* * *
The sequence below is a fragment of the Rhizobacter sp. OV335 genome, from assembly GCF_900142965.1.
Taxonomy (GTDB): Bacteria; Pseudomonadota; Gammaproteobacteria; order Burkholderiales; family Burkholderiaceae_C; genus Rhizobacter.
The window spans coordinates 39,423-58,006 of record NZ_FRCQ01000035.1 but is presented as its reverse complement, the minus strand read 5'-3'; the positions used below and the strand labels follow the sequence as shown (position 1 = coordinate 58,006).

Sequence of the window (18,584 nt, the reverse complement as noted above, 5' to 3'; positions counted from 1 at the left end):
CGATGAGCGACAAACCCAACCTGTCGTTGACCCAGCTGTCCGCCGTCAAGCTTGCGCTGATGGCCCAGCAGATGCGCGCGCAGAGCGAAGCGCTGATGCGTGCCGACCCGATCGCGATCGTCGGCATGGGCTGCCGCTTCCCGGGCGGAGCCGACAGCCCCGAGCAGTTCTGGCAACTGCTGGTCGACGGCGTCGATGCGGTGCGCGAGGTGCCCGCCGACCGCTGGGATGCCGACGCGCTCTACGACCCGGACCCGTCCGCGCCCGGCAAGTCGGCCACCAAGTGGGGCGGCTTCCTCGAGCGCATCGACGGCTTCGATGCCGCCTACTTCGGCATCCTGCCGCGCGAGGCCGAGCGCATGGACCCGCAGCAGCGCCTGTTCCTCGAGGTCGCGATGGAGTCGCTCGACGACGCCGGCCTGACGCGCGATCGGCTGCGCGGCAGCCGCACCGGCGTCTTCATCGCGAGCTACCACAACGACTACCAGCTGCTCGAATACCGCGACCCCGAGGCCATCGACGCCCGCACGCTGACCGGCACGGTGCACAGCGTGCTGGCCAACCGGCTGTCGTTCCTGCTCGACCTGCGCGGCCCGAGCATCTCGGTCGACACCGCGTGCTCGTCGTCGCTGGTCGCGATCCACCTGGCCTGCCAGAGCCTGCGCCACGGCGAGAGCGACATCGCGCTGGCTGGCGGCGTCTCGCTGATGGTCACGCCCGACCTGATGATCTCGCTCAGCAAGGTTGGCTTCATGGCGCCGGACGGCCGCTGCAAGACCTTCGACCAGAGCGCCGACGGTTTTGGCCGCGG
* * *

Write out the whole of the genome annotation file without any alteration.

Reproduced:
The sequence below is a fragment of the Rhizobacter sp. OV335 genome, from assembly GCF_900142965.1.
Taxonomy (GTDB): Bacteria; Pseudomonadota; Gammaproteobacteria; order Burkholderiales; family Burkholderiaceae_C; genus Rhizobacter.
The window spans coordinates 39,423-58,006 of record NZ_FRCQ01000035.1 but is presented as its reverse complement, the minus strand read 5'-3'; the positions used below and the strand labels follow the sequence as shown (position 1 = coordinate 58,006).

Sequence of the window (18,584 nt, the reverse complement as noted above, 5' to 3'; positions counted from 1 at the left end):
CGATGAGCGACAAACCCAACCTGTCGTTGACCCAGCTGTCCGCCGTCAAGCTTGCGCTGATGGCCCAGCAGATGCGCGCGCAGAGCGAAGCGCTGATGCGTGCCGACCCGATCGCGATCGTCGGCATGGGCTGCCGCTTCCCGGGCGGAGCCGACAGCCCCGAGCAGTTCTGGCAACTGCTGGTCGACGGCGTCGATGCGGTGCGCGAGGTGCCCGCCGACCGCTGGGATGCCGACGCGCTCTACGACCCGGACCCGTCCGCGCCCGGCAAGTCGGCCACCAAGTGGGGCGGCTTCCTCGAGCGCATCGACGGCTTCGATGCCGCCTACTTCGGCATCCTGCCGCGCGAGGCCGAGCGCATGGACCCGCAGCAGCGCCTGTTCCTCGAGGTCGCGATGGAGTCGCTCGACGACGCCGGCCTGACGCGCGATCGGCTGCGCGGCAGCCGCACCGGCGTCTTCATCGCGAGCTACCACAACGACTACCAGCTGCTCGAATACCGCGACCCCGAGGCCATCGACGCCCGCACGCTGACCGGCACGGTGCACAGCGTGCTGGCCAACCGGCTGTCGTTCCTGCTCGACCTGCGCGGCCCGAGCATCTCGGTCGACACCGCGTGCTCGTCGTCGCTGGTCGCGATCCACCTGGCCTGCCAGAGCCTGCGCCACGGCGAGAGCGACATCGCGCTGGCTGGCGGCGTCTCGCTGATGGTCACGCCCGACCTGATGATCTCGCTCAGCAAGGTTGGCTTCATGGCGCCGGACGGCCGCTGCAAGACCTTCGACCAGAGCGCCGACGGTTTTGGCCGCGG